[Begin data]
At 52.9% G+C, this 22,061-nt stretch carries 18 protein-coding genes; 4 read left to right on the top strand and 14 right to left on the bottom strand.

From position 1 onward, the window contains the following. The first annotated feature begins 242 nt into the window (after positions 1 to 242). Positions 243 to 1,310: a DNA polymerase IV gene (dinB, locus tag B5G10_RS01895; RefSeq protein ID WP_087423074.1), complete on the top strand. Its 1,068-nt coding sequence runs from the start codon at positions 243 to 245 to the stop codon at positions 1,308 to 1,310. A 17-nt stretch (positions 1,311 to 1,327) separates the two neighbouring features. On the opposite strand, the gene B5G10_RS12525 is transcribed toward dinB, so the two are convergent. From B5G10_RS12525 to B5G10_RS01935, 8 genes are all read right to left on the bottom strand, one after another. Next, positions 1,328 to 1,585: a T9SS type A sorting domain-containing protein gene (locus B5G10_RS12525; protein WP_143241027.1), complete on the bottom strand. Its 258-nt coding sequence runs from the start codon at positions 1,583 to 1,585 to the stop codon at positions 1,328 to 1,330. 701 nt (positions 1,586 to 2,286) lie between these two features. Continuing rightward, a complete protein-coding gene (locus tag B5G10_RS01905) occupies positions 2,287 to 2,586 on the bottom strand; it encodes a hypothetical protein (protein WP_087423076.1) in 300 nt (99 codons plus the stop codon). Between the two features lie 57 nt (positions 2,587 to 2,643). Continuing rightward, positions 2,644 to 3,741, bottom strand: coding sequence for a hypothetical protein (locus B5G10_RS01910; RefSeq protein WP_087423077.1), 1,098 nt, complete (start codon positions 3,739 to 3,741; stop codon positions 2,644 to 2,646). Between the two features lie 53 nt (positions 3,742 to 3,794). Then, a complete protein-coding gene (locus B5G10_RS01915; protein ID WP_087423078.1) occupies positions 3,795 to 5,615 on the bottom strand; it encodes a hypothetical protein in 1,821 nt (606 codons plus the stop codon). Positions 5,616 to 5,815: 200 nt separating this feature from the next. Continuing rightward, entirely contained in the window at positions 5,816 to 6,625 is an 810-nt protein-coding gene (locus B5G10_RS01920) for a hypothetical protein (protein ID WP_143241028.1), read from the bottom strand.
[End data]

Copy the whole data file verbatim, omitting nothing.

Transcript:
At 52.9% G+C, this 22,061-nt stretch carries 18 protein-coding genes; 4 read left to right on the top strand and 14 right to left on the bottom strand.

From position 1 onward, the window contains the following. The first annotated feature begins 242 nt into the window (after positions 1 to 242). Positions 243 to 1,310: a DNA polymerase IV gene (dinB, locus tag B5G10_RS01895; RefSeq protein ID WP_087423074.1), complete on the top strand. Its 1,068-nt coding sequence runs from the start codon at positions 243 to 245 to the stop codon at positions 1,308 to 1,310. A 17-nt stretch (positions 1,311 to 1,327) separates the two neighbouring features. On the opposite strand, the gene B5G10_RS12525 is transcribed toward dinB, so the two are convergent. From B5G10_RS12525 to B5G10_RS01935, 8 genes are all read right to left on the bottom strand, one after another. Next, positions 1,328 to 1,585: a T9SS type A sorting domain-containing protein gene (locus B5G10_RS12525; protein WP_143241027.1), complete on the bottom strand. Its 258-nt coding sequence runs from the start codon at positions 1,583 to 1,585 to the stop codon at positions 1,328 to 1,330. 701 nt (positions 1,586 to 2,286) lie between these two features. Continuing rightward, a complete protein-coding gene (locus tag B5G10_RS01905) occupies positions 2,287 to 2,586 on the bottom strand; it encodes a hypothetical protein (protein WP_087423076.1) in 300 nt (99 codons plus the stop codon). Between the two features lie 57 nt (positions 2,587 to 2,643). Continuing rightward, positions 2,644 to 3,741, bottom strand: coding sequence for a hypothetical protein (locus B5G10_RS01910; RefSeq protein WP_087423077.1), 1,098 nt, complete (start codon positions 3,739 to 3,741; stop codon positions 2,644 to 2,646). Between the two features lie 53 nt (positions 3,742 to 3,794). Then, a complete protein-coding gene (locus B5G10_RS01915; protein ID WP_087423078.1) occupies positions 3,795 to 5,615 on the bottom strand; it encodes a hypothetical protein in 1,821 nt (606 codons plus the stop codon). Positions 5,616 to 5,815: 200 nt separating this feature from the next. Continuing rightward, entirely contained in the window at positions 5,816 to 6,625 is an 810-nt protein-coding gene (locus B5G10_RS01920) for a hypothetical protein (protein ID WP_143241028.1), read from the bottom strand.